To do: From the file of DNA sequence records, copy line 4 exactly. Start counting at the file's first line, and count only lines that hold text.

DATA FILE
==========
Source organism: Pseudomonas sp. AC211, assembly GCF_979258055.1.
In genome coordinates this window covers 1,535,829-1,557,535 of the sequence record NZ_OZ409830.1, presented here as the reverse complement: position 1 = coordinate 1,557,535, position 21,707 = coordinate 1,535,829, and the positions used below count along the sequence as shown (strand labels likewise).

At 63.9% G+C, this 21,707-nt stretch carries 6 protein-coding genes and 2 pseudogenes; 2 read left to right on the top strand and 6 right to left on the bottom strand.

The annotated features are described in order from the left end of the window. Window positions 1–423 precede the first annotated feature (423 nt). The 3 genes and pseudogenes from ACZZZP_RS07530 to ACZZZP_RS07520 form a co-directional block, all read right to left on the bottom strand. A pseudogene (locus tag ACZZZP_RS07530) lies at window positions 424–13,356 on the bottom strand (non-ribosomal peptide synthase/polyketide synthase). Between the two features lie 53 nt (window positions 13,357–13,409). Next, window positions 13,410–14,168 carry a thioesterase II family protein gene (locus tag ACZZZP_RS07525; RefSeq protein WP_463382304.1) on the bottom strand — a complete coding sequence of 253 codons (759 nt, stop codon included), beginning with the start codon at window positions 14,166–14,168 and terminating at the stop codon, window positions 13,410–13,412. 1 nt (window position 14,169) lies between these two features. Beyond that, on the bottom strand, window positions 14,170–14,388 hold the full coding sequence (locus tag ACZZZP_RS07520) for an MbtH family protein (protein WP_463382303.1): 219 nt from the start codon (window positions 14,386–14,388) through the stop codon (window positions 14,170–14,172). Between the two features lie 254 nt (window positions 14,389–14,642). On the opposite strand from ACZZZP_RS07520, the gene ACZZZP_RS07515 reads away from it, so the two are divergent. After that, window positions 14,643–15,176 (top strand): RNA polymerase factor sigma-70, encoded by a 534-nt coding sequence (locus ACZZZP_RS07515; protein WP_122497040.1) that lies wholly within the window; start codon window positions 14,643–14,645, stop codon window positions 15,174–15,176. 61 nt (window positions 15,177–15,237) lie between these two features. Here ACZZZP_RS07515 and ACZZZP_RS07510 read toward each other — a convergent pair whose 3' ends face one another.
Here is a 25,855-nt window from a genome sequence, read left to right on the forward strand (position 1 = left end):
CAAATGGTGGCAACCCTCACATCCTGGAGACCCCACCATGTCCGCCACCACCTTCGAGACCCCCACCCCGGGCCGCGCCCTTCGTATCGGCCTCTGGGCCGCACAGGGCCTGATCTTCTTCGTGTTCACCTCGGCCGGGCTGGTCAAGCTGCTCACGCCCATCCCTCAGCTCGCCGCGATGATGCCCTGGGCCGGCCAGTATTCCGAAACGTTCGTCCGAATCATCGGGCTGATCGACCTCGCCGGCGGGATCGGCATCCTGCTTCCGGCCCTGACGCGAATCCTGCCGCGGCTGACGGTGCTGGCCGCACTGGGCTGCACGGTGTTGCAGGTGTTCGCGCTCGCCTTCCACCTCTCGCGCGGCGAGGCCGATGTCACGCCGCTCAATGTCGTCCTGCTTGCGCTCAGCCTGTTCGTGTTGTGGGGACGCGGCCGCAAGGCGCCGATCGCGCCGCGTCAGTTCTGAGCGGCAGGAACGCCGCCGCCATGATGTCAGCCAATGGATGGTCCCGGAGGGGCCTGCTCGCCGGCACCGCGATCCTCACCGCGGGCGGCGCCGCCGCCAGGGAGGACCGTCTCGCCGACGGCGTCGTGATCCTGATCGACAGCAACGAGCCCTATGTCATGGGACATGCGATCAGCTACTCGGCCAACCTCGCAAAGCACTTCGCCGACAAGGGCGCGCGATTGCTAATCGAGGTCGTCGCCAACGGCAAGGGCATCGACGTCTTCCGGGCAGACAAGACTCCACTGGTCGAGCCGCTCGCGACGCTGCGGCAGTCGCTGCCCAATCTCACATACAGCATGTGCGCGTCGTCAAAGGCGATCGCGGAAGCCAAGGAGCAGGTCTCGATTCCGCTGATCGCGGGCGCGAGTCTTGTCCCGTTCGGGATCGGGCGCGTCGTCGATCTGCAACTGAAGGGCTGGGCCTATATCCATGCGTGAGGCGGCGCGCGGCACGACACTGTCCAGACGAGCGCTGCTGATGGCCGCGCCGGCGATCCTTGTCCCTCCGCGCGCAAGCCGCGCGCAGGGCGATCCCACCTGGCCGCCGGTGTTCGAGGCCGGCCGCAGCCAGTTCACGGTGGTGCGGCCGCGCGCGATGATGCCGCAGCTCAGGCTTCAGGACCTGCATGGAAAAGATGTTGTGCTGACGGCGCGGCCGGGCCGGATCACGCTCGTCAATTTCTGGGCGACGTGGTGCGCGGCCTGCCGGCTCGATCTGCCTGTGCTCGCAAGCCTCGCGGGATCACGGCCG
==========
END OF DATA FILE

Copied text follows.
The annotated features are described in order from the left end of the window. Window positions 1–423 precede the first annotated feature (423 nt). The 3 genes and pseudogenes from ACZZZP_RS07530 to ACZZZP_RS07520 form a co-directional block, all read right to left on the bottom strand. A pseudogene (locus tag ACZZZP_RS07530) lies at window positions 424–13,356 on the bottom strand (non-ribosomal peptide synthase/polyketide synthase). Between the two features lie 53 nt (window positions 13,357–13,409). Next, window positions 13,410–14,168 carry a thioesterase II family protein gene (locus tag ACZZZP_RS07525; RefSeq protein WP_463382304.1) on the bottom strand — a complete coding sequence of 253 codons (759 nt, stop codon included), beginning with the start codon at window positions 14,166–14,168 and terminating at the stop codon, window positions 13,410–13,412. 1 nt (window position 14,169) lies between these two features. Beyond that, on the bottom strand, window positions 14,170–14,388 hold the full coding sequence (locus tag ACZZZP_RS07520) for an MbtH family protein (protein WP_463382303.1): 219 nt from the start codon (window positions 14,386–14,388) through the stop codon (window positions 14,170–14,172). Between the two features lie 254 nt (window positions 14,389–14,642). On the opposite strand from ACZZZP_RS07520, the gene ACZZZP_RS07515 reads away from it, so the two are divergent. After that, window positions 14,643–15,176 (top strand): RNA polymerase factor sigma-70, encoded by a 534-nt coding sequence (locus ACZZZP_RS07515; protein WP_122497040.1) that lies wholly within the window; start codon window positions 14,643–14,645, stop codon window positions 15,174–15,176. 61 nt (window positions 15,177–15,237) lie between these two features. Here ACZZZP_RS07515 and ACZZZP_RS07510 read toward each other — a convergent pair whose 3' ends face one another.